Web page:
MCHF & WHC HALL OF FAME INDUCTEE 2016
George R. "Sonny" Smith (1915 – 2012)
George R. Smith, known as “Sonny” all his life, was born in 1915 in Gilt Edge, Montana. For the next 96 years, he was a cowboy through and through. Sonny was raised and educated in the booming mining town of Gilt Edge, located in Fergus County. He went to high school in Lewistown, Montana and soon after, the life of cowboying called to him.
Sonny, along with some other prominent Fergus County cowboys, including his best friend Jimmy Karo, all headed for Glacier National Park and worked for the Park Saddle Horse Company. The only real way to see the Park in the 1930s was by horse and pack string. The trips to see the Park took over two weeks, and Sonny was one of the few wranglers that guided them. On one particular trip, Sonny was the guide for the Rockefeller family. He was content to have this job doing what he loved, as there were not a lot of jobs available at that time in Montana’s history. Sonny also took a job taking care of horses on box cars as they were transported via railroad. He would even ride the train to Chicago looking after these horses, but could not wait to get back home to Montana.
In 1941, Sonny married Annie Komarek of Roy, Montana. The two were married for sixty-seven years and spent all of that time ranching, raising a family, and always being around horses. They had ranches in Fort McGuiness, Grass Range, Augusta and Chinook, Montana. It was in Grass Range that they called home the longest and that is where Sonny remained for the rest of his life. Sonny and Annie had three children, Caren, who is now deceased, Barry, currently living in Gilt Edge, and Mike in Shawmut.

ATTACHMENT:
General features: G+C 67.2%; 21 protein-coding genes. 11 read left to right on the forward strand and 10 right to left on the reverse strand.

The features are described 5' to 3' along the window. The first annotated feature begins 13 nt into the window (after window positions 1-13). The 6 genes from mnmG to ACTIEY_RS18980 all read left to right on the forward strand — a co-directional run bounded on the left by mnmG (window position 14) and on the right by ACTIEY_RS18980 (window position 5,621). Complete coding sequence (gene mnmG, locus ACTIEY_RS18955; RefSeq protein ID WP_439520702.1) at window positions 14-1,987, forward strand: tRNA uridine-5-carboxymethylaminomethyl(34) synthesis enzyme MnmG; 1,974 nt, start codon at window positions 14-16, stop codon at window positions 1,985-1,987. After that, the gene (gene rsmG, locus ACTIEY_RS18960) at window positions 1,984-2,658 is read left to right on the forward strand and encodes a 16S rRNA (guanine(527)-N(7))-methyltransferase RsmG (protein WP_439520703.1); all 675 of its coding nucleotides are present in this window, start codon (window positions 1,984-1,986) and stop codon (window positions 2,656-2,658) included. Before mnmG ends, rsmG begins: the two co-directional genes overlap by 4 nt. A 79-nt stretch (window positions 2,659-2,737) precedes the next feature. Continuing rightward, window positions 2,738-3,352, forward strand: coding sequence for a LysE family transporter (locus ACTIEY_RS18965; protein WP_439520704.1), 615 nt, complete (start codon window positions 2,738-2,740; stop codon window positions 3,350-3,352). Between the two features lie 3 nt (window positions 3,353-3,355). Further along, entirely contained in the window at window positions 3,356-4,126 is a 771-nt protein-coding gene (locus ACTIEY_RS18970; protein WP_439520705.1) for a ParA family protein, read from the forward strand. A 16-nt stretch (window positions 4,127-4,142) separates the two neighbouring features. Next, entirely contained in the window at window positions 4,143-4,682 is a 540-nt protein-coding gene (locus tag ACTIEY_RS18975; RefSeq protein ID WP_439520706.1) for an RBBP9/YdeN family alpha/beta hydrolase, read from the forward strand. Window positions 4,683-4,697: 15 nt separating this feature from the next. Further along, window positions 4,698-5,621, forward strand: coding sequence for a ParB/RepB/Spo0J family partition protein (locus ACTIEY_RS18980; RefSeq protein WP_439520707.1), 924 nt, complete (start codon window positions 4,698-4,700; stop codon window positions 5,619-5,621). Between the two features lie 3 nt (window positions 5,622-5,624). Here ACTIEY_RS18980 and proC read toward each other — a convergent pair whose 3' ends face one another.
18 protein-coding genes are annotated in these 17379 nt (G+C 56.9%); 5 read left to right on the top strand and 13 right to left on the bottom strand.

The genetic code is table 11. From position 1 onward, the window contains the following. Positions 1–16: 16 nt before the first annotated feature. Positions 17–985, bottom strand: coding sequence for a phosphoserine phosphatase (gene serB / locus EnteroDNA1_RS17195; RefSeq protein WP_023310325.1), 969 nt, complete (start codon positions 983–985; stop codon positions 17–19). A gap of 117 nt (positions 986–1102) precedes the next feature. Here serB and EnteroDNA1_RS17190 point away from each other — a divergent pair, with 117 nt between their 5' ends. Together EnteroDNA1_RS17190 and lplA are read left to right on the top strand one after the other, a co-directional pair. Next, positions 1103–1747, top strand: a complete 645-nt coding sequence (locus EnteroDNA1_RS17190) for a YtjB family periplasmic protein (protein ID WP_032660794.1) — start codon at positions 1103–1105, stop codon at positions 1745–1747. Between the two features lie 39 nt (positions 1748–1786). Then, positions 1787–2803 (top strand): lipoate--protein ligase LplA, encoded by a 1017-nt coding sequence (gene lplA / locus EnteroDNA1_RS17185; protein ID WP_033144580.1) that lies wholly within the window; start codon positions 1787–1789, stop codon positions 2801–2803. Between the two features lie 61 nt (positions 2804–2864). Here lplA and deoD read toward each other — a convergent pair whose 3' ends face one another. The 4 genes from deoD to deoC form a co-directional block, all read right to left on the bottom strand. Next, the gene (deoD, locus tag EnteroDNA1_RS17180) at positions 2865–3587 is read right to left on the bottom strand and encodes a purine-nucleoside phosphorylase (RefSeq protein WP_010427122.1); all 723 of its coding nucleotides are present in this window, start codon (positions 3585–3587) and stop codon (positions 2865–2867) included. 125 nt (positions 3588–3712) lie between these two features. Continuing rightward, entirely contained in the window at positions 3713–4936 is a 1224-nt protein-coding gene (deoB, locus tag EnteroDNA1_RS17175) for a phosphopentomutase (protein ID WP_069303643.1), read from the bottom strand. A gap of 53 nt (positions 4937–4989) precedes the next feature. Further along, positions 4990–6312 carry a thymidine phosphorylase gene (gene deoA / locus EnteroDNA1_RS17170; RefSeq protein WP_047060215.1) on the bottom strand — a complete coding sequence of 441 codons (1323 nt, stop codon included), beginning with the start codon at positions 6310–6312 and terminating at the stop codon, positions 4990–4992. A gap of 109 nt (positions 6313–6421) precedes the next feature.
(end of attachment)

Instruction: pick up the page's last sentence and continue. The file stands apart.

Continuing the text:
Sonny appreciated and respected everything involving a horse, from breeding, breaking, showing, racing, and cattle work to roping. Sonny bred many of his own horses and had one of the first Hancock sires to grace Montana soil.
Rodeo was also a big part of Sonny’s life. Both he and Annie competed in rodeos all over Montana, many places not heard of today such as Beckett, Blind Breed Gulch and Slonger’s Grove. Sonny served as President and Vice President of the Northern Montana Rodeo Association (now the NRA) and competed in team tying and team roping winning several year-end awards as a heeler.
In later years, buying, selling, and trading old cowboy gear was a passion of Sonny’s. He knew quality and was the “go-to” guy for old collectible saddles, bridles, bits and spurs. Many of his collections reside in museums across Montana, including a very rare Robbins-Lenoir Saddle in the Miles City Saddlery Museum. Only one of two in existence, this saddle is a front runner to the Cogshell. Sonny was one of the original trustees of the Montana Cowboy Hall of Fame and Western Heritage Center serving District 6. At seventy-nine years old, Sonny was still “dragging calves to the fire.” He continued to ride until a hip replacement slowed him down at the age of 87.
Annie passed away in 2008. Sonny passed away at the age of 96 in 2012. Those who were familiar with Sonny Smith knew that a true cowboy had ridden over the Great Divide. Sonny and Annie are buried side by side in the Lewistown Cavalry Cemetery.
Resource: Family memories by Mike Smith